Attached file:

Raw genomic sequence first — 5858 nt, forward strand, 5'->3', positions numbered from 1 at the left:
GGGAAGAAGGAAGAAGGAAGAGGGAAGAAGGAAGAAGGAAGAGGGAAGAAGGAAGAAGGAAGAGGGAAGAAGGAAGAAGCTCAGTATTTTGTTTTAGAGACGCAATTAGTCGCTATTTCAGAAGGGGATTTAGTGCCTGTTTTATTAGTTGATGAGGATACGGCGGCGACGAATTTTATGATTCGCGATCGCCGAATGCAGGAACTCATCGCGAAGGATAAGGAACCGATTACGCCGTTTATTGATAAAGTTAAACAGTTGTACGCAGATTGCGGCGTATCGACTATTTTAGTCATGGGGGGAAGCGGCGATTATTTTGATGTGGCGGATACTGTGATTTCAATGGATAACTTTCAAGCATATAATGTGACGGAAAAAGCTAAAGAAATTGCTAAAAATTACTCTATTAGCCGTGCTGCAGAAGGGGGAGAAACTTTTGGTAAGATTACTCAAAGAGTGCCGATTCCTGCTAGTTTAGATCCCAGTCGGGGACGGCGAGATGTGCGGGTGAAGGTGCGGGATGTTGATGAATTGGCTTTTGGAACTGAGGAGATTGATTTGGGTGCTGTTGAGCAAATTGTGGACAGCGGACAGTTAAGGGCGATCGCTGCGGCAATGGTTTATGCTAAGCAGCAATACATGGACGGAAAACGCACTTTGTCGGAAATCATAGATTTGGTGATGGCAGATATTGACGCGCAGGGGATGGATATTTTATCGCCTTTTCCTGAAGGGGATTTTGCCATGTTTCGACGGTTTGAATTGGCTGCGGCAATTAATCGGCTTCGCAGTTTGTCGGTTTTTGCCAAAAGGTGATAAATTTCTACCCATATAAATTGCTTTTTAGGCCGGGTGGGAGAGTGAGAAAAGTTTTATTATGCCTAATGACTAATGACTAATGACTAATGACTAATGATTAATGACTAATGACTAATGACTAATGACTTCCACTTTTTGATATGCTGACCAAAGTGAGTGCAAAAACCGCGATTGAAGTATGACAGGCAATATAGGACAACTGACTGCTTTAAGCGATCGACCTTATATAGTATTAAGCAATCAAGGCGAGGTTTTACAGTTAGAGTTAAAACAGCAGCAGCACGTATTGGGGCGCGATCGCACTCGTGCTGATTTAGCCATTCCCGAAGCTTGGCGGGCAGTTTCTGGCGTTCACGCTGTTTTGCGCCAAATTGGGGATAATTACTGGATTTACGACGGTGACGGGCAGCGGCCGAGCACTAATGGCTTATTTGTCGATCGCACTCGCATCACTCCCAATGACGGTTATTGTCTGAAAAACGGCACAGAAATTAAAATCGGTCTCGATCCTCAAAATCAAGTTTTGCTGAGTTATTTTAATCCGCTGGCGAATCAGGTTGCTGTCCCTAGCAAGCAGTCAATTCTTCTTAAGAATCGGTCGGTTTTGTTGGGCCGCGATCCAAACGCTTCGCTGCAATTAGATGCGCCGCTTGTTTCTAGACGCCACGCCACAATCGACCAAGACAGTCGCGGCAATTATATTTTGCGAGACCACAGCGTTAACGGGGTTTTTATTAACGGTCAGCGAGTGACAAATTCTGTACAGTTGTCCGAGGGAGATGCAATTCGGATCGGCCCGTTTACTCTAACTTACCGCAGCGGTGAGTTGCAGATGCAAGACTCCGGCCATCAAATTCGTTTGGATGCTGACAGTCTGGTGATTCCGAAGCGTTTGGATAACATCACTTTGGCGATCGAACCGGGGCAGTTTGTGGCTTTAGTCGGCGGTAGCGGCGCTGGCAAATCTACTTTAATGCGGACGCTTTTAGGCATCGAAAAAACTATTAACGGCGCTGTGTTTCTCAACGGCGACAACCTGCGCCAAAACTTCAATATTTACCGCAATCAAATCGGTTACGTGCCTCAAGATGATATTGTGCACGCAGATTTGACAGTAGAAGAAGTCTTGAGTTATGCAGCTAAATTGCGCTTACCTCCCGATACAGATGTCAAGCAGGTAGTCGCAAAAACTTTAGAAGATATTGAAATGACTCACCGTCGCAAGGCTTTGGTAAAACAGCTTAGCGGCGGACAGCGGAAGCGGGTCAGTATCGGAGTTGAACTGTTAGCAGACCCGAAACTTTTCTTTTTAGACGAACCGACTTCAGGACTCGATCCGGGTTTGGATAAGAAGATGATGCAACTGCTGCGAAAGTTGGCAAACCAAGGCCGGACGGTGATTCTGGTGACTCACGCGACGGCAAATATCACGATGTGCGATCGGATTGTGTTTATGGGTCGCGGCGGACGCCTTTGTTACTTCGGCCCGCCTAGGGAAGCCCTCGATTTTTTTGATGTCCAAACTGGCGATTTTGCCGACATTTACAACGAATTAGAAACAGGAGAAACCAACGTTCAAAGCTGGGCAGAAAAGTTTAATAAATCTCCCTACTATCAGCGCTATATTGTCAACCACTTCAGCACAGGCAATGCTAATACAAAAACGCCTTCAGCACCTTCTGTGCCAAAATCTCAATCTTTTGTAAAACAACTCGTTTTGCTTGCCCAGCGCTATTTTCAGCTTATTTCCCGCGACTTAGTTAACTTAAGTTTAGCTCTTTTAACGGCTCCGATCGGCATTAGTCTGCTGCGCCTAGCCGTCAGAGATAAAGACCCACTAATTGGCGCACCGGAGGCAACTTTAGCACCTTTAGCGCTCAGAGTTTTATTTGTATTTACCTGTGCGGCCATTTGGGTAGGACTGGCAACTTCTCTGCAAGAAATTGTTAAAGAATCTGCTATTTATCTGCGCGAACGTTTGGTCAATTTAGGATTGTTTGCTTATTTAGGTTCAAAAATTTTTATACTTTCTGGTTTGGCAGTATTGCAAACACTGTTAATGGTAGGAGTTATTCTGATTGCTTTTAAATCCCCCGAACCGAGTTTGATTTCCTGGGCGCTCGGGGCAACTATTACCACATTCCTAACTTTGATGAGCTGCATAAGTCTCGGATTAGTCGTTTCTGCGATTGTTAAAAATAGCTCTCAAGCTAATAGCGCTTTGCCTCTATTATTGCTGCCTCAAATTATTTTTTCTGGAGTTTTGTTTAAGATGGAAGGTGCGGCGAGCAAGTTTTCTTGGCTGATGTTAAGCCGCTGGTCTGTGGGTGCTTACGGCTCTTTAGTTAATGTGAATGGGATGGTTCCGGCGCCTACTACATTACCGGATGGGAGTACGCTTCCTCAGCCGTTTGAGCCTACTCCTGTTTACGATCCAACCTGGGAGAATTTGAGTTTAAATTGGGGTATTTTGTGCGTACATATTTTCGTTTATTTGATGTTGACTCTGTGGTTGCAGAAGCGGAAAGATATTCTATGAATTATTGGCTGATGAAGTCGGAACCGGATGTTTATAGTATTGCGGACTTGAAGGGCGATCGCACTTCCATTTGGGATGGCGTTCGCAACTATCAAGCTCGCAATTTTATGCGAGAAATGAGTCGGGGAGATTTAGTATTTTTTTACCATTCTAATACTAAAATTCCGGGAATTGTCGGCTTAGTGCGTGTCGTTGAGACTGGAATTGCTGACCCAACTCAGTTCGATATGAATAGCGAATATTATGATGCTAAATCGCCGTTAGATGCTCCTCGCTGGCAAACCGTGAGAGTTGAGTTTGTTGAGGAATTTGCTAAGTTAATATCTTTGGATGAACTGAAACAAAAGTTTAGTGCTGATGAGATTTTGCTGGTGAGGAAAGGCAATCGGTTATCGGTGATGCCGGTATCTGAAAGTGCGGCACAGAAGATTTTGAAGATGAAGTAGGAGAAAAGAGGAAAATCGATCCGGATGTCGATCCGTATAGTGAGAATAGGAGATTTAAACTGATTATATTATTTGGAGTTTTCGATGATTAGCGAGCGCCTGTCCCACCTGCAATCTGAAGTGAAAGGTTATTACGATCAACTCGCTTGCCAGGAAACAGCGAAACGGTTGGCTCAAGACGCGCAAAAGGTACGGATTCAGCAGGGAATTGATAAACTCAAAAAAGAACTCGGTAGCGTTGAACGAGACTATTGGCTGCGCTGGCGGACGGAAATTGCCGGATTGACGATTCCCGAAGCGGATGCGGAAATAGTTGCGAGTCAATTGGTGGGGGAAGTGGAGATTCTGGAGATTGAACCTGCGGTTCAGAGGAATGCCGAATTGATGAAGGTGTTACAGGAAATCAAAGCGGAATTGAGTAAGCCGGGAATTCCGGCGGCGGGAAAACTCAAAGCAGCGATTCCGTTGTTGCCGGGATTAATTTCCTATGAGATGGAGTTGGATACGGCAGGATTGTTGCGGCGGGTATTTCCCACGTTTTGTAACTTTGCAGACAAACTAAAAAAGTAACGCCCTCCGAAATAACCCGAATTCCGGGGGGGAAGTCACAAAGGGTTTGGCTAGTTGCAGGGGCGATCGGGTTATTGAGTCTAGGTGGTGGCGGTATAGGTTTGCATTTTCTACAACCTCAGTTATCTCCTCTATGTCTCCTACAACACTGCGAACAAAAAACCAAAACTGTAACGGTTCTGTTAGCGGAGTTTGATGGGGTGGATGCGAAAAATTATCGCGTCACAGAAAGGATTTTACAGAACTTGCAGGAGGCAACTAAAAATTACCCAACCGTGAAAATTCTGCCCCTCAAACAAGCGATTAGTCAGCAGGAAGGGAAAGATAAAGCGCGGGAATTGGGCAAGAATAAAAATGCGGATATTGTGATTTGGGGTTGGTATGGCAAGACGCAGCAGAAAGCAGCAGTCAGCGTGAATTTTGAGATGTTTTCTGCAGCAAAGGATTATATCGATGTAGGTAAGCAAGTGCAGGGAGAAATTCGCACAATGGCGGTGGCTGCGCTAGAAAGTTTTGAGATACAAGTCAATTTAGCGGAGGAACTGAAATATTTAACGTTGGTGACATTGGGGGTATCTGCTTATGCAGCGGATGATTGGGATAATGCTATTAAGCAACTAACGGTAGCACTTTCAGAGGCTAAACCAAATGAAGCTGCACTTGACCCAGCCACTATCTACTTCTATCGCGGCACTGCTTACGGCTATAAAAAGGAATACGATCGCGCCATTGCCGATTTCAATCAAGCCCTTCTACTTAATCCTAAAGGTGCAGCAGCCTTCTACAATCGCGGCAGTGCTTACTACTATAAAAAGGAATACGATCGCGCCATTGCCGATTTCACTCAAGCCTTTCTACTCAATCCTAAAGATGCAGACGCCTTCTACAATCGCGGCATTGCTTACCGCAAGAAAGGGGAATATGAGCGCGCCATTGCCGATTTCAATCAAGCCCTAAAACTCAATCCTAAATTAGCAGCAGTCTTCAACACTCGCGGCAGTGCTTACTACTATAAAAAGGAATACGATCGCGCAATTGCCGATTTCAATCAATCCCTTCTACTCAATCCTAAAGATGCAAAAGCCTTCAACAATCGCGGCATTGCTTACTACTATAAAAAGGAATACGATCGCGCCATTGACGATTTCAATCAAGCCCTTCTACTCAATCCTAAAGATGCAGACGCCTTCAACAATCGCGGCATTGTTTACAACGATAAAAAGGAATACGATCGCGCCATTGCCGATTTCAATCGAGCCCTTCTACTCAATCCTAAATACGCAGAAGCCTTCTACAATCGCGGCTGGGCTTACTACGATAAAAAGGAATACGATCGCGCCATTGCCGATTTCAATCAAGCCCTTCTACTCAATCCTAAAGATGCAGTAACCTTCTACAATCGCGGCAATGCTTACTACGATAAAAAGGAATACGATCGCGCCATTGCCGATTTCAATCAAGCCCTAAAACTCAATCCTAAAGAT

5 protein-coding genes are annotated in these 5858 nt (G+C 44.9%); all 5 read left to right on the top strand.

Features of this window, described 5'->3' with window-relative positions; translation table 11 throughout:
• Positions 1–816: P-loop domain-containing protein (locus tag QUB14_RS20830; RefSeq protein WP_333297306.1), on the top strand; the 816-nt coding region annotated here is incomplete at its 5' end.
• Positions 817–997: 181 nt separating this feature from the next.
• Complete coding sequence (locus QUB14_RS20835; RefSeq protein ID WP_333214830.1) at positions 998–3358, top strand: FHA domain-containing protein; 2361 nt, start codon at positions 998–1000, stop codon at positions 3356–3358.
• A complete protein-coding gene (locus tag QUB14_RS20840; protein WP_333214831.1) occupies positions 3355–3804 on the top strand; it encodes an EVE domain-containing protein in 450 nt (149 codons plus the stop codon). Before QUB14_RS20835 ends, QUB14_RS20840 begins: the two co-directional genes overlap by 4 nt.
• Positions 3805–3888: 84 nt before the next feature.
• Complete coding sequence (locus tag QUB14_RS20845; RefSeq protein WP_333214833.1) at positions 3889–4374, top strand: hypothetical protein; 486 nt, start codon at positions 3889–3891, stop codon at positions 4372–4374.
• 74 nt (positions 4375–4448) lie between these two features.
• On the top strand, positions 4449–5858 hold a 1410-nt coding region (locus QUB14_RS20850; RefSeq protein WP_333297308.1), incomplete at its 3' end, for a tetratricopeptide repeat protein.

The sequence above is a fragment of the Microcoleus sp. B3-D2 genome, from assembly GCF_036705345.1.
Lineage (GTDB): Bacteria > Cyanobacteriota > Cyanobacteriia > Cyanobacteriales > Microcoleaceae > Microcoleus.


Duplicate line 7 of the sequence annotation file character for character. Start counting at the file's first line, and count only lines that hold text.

• Complete coding sequence (locus QUB14_RS20835; RefSeq protein ID WP_333214830.1) at positions 998–3358, top strand: FHA domain-containing protein; 2361 nt, start codon at positions 998–1000, stop codon at positions 3356–3358.